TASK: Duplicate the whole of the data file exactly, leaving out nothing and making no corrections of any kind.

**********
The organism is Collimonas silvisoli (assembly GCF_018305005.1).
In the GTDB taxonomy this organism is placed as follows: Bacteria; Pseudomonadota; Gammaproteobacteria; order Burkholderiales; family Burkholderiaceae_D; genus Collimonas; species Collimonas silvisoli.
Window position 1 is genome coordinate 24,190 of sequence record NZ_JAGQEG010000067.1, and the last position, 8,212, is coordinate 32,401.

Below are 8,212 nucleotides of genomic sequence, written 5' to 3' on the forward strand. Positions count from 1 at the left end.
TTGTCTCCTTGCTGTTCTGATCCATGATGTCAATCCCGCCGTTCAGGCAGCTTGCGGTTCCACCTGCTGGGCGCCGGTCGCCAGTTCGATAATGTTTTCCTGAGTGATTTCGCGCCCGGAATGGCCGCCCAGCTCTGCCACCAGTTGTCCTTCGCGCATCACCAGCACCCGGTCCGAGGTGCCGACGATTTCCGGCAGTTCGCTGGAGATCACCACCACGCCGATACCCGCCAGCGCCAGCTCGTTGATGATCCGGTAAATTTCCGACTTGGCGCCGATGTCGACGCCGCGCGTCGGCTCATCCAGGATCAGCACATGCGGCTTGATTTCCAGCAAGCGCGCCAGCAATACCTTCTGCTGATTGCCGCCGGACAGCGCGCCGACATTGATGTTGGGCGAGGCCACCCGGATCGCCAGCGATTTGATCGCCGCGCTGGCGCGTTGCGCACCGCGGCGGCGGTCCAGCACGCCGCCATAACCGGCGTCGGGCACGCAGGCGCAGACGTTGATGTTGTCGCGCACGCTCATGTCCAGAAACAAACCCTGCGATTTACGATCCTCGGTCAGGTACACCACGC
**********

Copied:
The organism is Collimonas silvisoli (assembly GCF_018305005.1).
In the GTDB taxonomy this organism is placed as follows: Bacteria; Pseudomonadota; Gammaproteobacteria; order Burkholderiales; family Burkholderiaceae_D; genus Collimonas; species Collimonas silvisoli.
Window position 1 is genome coordinate 24,190 of sequence record NZ_JAGQEG010000067.1, and the last position, 8,212, is coordinate 32,401.

Below are 8,212 nucleotides of genomic sequence, written 5' to 3' on the forward strand. Positions count from 1 at the left end.
TTGTCTCCTTGCTGTTCTGATCCATGATGTCAATCCCGCCGTTCAGGCAGCTTGCGGTTCCACCTGCTGGGCGCCGGTCGCCAGTTCGATAATGTTTTCCTGAGTGATTTCGCGCCCGGAATGGCCGCCCAGCTCTGCCACCAGTTGTCCTTCGCGCATCACCAGCACCCGGTCCGAGGTGCCGACGATTTCCGGCAGTTCGCTGGAGATCACCACCACGCCGATACCCGCCAGCGCCAGCTCGTTGATGATCCGGTAAATTTCCGACTTGGCGCCGATGTCGACGCCGCGCGTCGGCTCATCCAGGATCAGCACATGCGGCTTGATTTCCAGCAAGCGCGCCAGCAATACCTTCTGCTGATTGCCGCCGGACAGCGCGCCGACATTGATGTTGGGCGAGGCCACCCGGATCGCCAGCGATTTGATCGCCGCGCTGGCGCGTTGCGCACCGCGGCGGCGGTCCAGCACGCCGCCATAACCGGCGTCGGGCACGCAGGCGCAGACGTTGATGTTGTCGCGCACGCTCATGTCCAGAAACAAACCCTGCGATTTACGATCCTCGGTCAGGTACACCACGC